Well it is without a doubt the hottest holiday season I have experienced in my 23 years of existence. We are averaging about 37-41 degrees Celsius and for those of you keeping track at home that is hot and tipping upper 90s low 100s. To add fuel to the already sweltering inferno my new home has the unfortunate honor of being on a street that does not have running water when it gets too hot. I am faced with this strange dichotomy of living in a home that lacks consistent access to water something that is definitely a developmental goal for a developing nation while at the same time having the ability to hop on the family’s computer to use the Internet at my leisure. In fact the other day I helped my community contact take a photo from an album of pictures he had taken when he was younger, scan it onto their computer, and create a Facebook account. At the same time I had to go out to the well that has a small trickle of water that the family uses for water to fill a bucket in order to clean myself.
As I think about my particular predicament I marvel at the day-to-day lives of the people in the community. Everyone has various amounts of animals that include chickens, cows, pigs, dogs, horses, and sheep. At the same time everyone has cell phones and in most cases they have 2 because of the different cell phone providers there are in Paraguay. Today for example I saw wood being used as the primary fuel source to support the fires of my host families brick building business they have behind the small amount of land they use to cultivate mandioca a staple of the Paraguayan diet. I also saw my 12 year old host sister hop on a motorcycle with her 10 and 3 year old brother without helmets drive down to the corner chop to by a 2 liter bottle of coke-a-cola. It amazes me to see how there are 21st century technology like satellite TV, cell phones, and computers coupled along side traditional farming practices of ox drawn plows, horse drawn carts, and extensive manual labor.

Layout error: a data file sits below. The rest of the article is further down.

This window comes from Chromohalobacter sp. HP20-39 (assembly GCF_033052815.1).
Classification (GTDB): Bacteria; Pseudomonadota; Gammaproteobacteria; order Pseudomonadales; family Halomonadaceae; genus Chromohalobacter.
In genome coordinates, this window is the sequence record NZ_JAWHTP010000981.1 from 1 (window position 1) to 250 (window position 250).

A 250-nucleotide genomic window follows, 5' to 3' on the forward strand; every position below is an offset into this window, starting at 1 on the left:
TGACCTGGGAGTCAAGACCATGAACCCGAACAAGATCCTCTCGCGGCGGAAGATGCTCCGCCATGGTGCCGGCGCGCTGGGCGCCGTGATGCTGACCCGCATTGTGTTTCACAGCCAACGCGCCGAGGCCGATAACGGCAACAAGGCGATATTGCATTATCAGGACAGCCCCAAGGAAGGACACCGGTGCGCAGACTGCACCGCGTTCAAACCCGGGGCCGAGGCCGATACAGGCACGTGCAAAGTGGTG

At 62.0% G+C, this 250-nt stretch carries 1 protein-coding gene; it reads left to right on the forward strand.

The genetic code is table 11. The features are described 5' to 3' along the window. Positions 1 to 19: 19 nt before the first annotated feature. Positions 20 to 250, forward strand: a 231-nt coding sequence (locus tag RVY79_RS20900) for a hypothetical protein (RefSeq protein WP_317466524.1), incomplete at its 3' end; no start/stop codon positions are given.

For me my days are spent trying to beat the heat by drinking copious amounts of terere (yerba mate served cold in a cup or hollowed out animal horn drank through a bombilla or metal straw), laying around in my hammock reading, trying to explain to people around the community what I am doing here, and trying my best to learn 2 languages at the same time. Needless to day some of those tasks are much harder then others. I live right of the main road that connects several communities to O’Leary. Since it hasn’t rained since I have been here the dust the huge trucks that drive through carrying mainly agricultural goods kick up enough dust to blind a man, but all in all life is good. I miss everyone back home especially this time of year and would love a phone call, (+595-985-682-272) email, or even a letter for my Christmas present. Until next time wishing you and yours a happy holidays and hope to hear from some of you soon.